Business Maverick


How platinum group metals and diamonds lost their sparkle for Anglo

How platinum group metals and diamonds lost their sparkle for Anglo
Workers at the Waterval smelter, operated by Anglo American Platinum, outside Rustenburg. (Photo: Waldo Swiegers / Bloomberg)

Platinum group metals and diamonds have clearly lost their sparkle for Anglo American. This is a tale of two very different commodities that have been waylaid by a range of forces in recent years.

Anglo American’s announcement on Tuesday that it planned to spin off Anglo American Platinum (Amplats) and do the same or sell off De Beers underscores how far both commodities have fallen.

Pointedly, BHP, which has had two all-share proposals to acquire Anglo spurned by the target’s board, wanted Amplats off the menu and signalled it would subject De Beers to a strategic review, which can often lead to an asset disposal. 

So neither company is much interested in platinum group metals (PGMs) or diamonds. 

Anglo’s plans, which CEO Duncan Wanblad acknowledged have been accelerated, are widely seen as a bid to thwart BHP’s unwanted advances.

But it does come after an extensive asset review undertaken by the  company, and PGMs and diamonds were clearly found to be wanting. 

Anglo has long been committed to PGMs, and its first big sale a few years ago of such assets to Sibanye-Stillwater was rooted in Amplats’ pivot to mechanisation. It was mostly its labour-intensive, conventional operations that it ditched.

But PGMs seemed central to its strategy. Two years ago Anglo unveiled its monstrous hydrogen-powered mine haul truck at its Mogalakwena mine in Limpopo to great fanfare, with President Cyril Ramaphosa among the guests. 

Hydrogen holds one of the keys to the future of platinum amid expectations that the internal combustion engine is in for a long-term decline as electric vehicles rise. The main use for PGMs is still mainly for emissions-capping catalytic converters in diesel and petrol engines. 

When that monster truck was churning up dust on that sunny autumn day in Limpopo, Amplats was also coining it. South Africa’s PGM producers were reaping record profits from record prices and the future looked bright. 

It doesn’t look so bright now. PGM prices have collapsed, undermined by a range of trends beyond the EV threat cited above. A still relatively brittle global economy, high interest rates and the initially undetected switch by Chinese makers of fibreglass to more platinum and less rhodium – which three years ago was the fetching almost $30,000 an ounce – combined to bring prices crashing back to Earth.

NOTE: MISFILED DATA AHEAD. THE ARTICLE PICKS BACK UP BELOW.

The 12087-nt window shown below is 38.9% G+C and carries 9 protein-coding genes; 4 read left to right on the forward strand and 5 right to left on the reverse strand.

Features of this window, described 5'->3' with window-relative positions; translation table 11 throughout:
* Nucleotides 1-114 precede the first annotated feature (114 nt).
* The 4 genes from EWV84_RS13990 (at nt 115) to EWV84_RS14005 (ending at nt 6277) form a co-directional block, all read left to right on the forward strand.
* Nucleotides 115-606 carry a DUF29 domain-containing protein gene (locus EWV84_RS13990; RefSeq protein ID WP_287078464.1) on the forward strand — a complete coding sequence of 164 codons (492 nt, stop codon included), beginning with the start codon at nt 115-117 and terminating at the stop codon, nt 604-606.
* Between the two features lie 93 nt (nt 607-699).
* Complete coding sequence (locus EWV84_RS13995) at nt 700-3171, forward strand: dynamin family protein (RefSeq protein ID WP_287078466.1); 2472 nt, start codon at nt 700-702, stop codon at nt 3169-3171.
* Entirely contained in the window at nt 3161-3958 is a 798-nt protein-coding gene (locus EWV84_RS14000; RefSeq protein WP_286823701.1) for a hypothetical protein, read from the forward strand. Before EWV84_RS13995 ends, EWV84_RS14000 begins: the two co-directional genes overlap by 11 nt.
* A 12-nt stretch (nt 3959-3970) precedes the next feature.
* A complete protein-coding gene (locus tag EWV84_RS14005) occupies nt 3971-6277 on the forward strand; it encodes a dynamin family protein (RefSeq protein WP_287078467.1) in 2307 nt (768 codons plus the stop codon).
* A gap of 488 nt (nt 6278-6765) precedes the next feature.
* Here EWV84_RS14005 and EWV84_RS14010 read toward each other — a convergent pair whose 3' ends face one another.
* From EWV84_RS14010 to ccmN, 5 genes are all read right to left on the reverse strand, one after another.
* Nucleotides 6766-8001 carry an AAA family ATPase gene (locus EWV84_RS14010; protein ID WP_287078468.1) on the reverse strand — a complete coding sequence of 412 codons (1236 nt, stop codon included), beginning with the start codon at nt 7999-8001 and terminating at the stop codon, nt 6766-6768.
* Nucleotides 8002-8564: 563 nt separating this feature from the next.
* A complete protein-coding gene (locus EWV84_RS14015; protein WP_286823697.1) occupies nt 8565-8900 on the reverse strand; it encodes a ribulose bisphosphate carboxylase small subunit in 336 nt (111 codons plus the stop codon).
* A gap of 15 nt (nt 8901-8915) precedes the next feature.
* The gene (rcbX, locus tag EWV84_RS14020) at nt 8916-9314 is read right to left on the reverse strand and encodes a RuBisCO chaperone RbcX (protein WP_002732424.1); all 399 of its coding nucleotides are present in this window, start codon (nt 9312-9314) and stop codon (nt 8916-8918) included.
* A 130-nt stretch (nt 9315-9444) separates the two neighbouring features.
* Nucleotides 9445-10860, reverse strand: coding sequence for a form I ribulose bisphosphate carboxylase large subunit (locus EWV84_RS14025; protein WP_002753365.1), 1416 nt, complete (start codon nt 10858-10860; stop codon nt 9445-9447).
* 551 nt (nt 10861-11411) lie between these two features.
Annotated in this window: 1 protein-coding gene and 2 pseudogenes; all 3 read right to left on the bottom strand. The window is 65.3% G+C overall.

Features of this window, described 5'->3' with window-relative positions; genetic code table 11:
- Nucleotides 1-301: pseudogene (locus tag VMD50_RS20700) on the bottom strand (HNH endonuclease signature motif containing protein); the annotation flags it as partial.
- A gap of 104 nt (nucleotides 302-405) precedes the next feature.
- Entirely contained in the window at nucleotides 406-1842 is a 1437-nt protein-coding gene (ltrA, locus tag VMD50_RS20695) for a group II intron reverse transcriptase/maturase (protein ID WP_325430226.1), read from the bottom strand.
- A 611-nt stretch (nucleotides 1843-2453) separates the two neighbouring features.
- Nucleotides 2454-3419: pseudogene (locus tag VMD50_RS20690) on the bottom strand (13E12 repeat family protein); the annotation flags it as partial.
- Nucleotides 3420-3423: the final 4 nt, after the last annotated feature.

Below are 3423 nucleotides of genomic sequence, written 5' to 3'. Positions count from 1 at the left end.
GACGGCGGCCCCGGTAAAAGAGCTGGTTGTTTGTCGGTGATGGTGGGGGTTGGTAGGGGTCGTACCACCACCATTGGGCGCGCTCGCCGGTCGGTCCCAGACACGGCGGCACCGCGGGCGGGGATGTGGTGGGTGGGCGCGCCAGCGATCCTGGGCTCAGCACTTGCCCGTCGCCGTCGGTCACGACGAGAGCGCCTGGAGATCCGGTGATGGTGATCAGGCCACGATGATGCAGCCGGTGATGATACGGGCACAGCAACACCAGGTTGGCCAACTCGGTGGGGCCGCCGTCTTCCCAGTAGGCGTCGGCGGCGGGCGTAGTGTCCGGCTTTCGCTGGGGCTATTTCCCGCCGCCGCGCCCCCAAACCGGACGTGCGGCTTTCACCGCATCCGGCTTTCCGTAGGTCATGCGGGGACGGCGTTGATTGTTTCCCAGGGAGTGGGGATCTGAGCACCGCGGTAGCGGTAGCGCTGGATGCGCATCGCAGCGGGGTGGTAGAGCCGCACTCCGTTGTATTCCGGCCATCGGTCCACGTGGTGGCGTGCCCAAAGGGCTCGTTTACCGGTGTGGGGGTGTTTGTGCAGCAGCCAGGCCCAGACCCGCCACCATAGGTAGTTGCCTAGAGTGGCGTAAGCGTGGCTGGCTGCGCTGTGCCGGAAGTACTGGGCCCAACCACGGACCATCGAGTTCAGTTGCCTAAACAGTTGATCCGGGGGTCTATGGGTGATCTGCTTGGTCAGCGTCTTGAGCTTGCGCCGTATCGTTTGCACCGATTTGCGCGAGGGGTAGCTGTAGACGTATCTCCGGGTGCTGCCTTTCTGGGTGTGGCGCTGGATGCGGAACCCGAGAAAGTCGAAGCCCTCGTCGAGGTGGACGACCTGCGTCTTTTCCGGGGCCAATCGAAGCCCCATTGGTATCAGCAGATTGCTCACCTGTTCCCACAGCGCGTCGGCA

Meanwhile, costs have continued to climb – a perfect squeeze on margins. 

Amplats’ 2023 earnings plunged more than 70% and the company signalled plans to cut up to 3,700 jobs.

Other PGM producers have been smarting too. Sibanye-Stillwater said in a quarterly update last week that earnings before interest, taxes, depreciation and amortisation (Ebitda) fell 72% and that it was “proactively engaging our lenders on temporarily raising our lending covenants”. 

The commodity cycle can, of course, turn and chemists can apply their minds in different ways to find new uses for PGMs to plug into the green energy transition. 

But Anglo clearly decided the time was ripe to cut its exposure to PGMs, and BHP didn’t want to touch the sector. 

It must be said that some of the past risk linked to PGMs in South Africa, such as labour unrest, has largely subsided in recent years. But the metals are no longer regarded as so precious. 

Diamonds in the dust 

As for diamonds, De Beers’ rough-sales cycles have been rough in recent years. Such sales in 2023 tanked to $3.6-billion from $6-billion in 2022. Anglo, as a result, wrote down the book value of De Beers – in which it has an 85% stake – by $1.6-billion after it posted a second-half loss last year. 

High global interest rates and a global economy that is not firing on all cylinders is clearly not helping to underpin demand for an item which is effectively a luxury. 

Lab-grown diamonds have been seen as a threat, but some analysts now say that boom is also over

Consumers, it seems, are simply giving diamonds the cold shoulder, and the golden days of marketing – “A diamond is forever” and all that jazz – are a thing of the past. Consumer choices do evolve and diamonds don’t have the allure they once had.

Both trends are bad news for South Africa and neighbouring Botswana. 

South Africa accounts for close to 70% of global PGM production, and the sector has long been crucial to the economy. When companies were making record prices as the economy stumbled out of the pandemic, they also paid record taxes, throwing Treasury a lifeline. 

For Botswana, its economy has largely been built on diamonds, which underpin its coveted investment grade credit rating. While it is trying to diversify its economy, Botswana must view the diamond decline with alarm. 

Commodity cycles can change and PGMs may yet recover – diamonds may be another matter. 

But neither can compete at the moment with copper, and it is Anglo’s copper assets that are the real draw for BHP. Copper is currently the commodity king, seen as crucial to the energy transition, while its more old-fashioned industrial roles are showing no signs of fading.

This is leaving PGMs and diamonds in the rough. DM


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